Finding Scholarly Sources

Scholarly sources are ones which are written by and for people who study and teach about a particular topic. They are often difficult to read, as they frequently use "jargon" that may be unfamiliar to the general public. Scholarly sources are usually unaccompanied by advertisements and they use only graphs, charts, and informative drawings or images as illustrations.

Characteristics of Scholarly Sources

A scholarly source is one that meets the following criteria:
Are the author or authors identified?
Do they have scholarly credentials, or credentials within the appropriate field of expertise?
Do the authors cite the works from which they drew inspiration and/or information?
Do illustrations relay vital information (charts, etc.), rather than simply making the article or book more attractive?
Is the intended audience a group of scholars or a group of people who have expertise in a particular trade or profession?
Is the language is specific to the discipline or intended for large audiences?

Finally, don't think that sources which are not scholarly are therefore not useful, valuable, or correct. For instance, an advertising industry trade magazine with an article on the marketing of beer to minors may be appropriate for a class in mass communication or marketing, but it would be inappropriate as a source for a paper on the biological effects of alcohol on underage drinkers.

Likewise, a peer-reviewed medical journal article on the physiological effects of beer on minors will not be useful in analyzing the messages portrayed in a beer commercial, nor will it be useful in determining the effectiveness of a beer company's marketing campaign which has proven attractive to teens.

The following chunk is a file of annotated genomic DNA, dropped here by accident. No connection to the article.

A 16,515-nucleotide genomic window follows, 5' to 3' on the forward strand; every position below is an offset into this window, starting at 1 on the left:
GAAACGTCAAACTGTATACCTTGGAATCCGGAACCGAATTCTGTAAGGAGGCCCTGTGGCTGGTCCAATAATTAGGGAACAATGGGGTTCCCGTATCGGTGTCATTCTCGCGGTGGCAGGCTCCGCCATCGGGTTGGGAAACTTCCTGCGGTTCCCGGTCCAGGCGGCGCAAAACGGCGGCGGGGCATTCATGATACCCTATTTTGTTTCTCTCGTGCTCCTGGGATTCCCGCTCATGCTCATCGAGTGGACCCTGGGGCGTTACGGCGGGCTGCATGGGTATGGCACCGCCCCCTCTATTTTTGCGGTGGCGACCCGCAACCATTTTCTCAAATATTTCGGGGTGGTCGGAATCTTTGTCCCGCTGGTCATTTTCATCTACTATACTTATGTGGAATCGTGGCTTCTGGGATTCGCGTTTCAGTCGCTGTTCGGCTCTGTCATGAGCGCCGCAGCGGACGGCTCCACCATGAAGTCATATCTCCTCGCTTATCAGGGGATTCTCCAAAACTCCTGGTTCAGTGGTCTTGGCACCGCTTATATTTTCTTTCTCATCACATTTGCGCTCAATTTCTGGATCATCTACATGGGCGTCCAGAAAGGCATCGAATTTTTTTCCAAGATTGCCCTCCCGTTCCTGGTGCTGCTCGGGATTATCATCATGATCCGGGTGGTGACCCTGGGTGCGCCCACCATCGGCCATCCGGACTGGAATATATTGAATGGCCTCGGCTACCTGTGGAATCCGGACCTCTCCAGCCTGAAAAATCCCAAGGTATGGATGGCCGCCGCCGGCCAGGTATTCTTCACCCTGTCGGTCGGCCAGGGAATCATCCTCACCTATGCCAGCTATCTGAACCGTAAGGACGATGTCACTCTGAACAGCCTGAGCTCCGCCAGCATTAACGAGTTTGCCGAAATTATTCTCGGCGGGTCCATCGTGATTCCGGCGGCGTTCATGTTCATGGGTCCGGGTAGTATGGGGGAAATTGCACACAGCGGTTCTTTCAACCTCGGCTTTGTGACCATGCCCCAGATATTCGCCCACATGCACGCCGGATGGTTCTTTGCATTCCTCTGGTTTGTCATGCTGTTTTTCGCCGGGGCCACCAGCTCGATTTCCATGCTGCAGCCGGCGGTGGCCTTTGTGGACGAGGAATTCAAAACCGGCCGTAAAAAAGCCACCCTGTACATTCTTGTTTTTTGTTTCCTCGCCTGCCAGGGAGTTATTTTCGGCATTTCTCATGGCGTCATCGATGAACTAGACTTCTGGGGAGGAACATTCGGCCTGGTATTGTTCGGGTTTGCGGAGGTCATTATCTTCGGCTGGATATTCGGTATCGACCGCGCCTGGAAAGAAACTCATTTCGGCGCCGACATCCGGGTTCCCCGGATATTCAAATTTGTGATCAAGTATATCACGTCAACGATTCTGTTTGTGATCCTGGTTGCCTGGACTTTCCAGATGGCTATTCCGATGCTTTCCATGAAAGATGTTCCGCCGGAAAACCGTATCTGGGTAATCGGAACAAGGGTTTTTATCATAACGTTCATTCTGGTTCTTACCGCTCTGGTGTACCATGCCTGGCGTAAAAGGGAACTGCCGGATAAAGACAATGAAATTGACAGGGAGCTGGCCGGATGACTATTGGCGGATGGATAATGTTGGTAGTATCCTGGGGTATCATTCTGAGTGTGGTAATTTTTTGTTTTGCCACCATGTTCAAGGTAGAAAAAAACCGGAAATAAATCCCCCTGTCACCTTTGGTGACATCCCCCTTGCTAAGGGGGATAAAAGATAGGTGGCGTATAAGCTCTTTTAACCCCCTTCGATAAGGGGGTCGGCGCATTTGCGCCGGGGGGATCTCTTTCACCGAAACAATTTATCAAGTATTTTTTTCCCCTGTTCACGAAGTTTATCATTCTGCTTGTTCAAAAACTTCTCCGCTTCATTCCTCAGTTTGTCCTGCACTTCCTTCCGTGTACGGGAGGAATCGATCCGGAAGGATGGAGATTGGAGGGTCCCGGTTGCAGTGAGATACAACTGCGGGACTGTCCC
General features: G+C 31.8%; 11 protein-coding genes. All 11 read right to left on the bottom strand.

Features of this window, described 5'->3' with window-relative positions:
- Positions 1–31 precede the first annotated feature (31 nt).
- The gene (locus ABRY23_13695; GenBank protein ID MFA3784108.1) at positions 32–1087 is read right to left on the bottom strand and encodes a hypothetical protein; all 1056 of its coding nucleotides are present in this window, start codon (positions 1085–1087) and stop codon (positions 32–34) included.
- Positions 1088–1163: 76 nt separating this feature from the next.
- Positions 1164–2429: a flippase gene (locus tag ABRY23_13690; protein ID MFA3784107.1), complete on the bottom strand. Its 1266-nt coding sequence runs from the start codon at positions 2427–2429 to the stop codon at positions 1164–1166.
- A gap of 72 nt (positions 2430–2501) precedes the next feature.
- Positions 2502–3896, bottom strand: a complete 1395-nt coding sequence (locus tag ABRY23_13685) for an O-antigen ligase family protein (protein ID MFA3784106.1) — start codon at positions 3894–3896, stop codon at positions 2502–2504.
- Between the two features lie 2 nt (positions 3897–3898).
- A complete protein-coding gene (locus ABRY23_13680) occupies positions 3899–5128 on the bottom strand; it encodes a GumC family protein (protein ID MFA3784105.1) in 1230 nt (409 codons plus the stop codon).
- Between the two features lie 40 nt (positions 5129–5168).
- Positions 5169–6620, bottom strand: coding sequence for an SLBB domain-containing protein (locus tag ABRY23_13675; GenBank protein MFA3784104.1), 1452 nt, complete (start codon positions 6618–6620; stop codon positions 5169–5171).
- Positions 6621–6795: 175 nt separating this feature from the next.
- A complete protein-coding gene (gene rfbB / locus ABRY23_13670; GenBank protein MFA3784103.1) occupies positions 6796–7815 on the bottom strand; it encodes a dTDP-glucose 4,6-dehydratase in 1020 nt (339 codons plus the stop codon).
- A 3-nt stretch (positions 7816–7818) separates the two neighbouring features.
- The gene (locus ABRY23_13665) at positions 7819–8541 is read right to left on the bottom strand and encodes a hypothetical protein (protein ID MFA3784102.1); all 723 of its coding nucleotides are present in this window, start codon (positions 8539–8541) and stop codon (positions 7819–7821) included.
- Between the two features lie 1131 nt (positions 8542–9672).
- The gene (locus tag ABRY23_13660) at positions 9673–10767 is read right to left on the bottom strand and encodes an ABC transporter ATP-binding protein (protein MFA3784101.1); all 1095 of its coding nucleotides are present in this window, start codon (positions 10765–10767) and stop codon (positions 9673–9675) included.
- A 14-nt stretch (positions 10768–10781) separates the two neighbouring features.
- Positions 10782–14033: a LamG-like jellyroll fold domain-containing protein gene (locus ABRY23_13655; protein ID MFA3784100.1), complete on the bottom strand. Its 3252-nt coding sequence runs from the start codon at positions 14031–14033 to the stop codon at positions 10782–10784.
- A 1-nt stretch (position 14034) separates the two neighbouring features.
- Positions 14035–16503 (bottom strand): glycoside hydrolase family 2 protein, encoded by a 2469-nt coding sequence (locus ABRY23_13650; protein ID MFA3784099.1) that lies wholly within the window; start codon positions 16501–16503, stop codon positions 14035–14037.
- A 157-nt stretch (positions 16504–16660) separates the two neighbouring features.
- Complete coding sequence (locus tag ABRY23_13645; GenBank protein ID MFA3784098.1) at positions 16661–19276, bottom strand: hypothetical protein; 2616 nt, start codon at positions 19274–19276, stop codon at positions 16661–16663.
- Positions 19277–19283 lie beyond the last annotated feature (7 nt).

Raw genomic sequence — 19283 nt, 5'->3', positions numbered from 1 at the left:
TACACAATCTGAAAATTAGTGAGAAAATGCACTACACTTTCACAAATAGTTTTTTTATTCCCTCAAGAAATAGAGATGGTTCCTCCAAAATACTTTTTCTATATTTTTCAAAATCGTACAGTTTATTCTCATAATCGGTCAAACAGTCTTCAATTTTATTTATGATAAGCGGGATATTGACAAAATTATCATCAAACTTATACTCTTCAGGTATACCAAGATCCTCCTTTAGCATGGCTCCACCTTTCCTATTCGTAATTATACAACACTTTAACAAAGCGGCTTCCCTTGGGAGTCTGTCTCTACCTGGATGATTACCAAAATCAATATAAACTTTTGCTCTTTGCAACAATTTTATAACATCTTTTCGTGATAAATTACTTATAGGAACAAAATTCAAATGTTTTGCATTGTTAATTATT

What's a Peer-Reviewed Source?

Scholarly journals often seek to ensure the quality of the articles they publish by requiring submissions to pass through a rigorous peer review process. This means that articles published in scholarly journals have been written by scholars and then read and approved by colleagues in that field of study, who have determined that the writing and research meet the minimum standards for the publication and the profession.

By comparison, news magazines and non-scholarly journals usually have staff writers who submit their work to editors, thus removing some of the scholarly characteristics of the process. However, journals do not have to identify themselves as "peer reviewed" in order to be scholarly, and not all of the material found in peer-reviewed journals qualifies as a "scholarly source" (letters to the editor, book reviews, etc.).

EBSCOhost databases generally allow you to limit your searches to just peer-reviewed sources. This is a good way to ensure that you are not going to get results from trade journals and news magazines such as Advertising Age or Newsweek.

Types of Sources

Primary Sources
Original materials which have not been interpreted or condensed. They represent original observations or documentation of occurrences.
Primary sources include statistical data, lab reports, new research in the natural or behavioral sciences, historical documents and newspaper articles, diaries, letters, and works of literature and art.
Secondary Sources
These sources examine, analyze, or work with primary sources and other secondary sources. They often take primary source data and modify, select, or arrange the material for a specific audience. Often, they try to represent material in a certain light for rhetorical purpoases.
Secondary sources can be literature reviews, analysis of works in the literary, visual, or performing arts, and informed commentary. Much of what is found in Academic Search Premier would be classified as a secondary source.
Tertiary Sources
These provide information collected from primary and secondary sources and provide them in an easy-to-digest format. One reads a tertiary source when one needs a basic understanding of a topic. For instance, if you need to write a paper about Julius Caesar but you know nothing about him, you might want to start by reading the entry in the Encyclopaedia Britannica.
Tertiary sources include introductory textbooks and most reference works, such as dictionaries, encyclopedias, biographical dictionaries, fact-books, almanacs, handbooks, and some travel guides. Wikipedia is also a tertiary source, as it is a unique online encyclopedia in which any user can edit the articles on that site.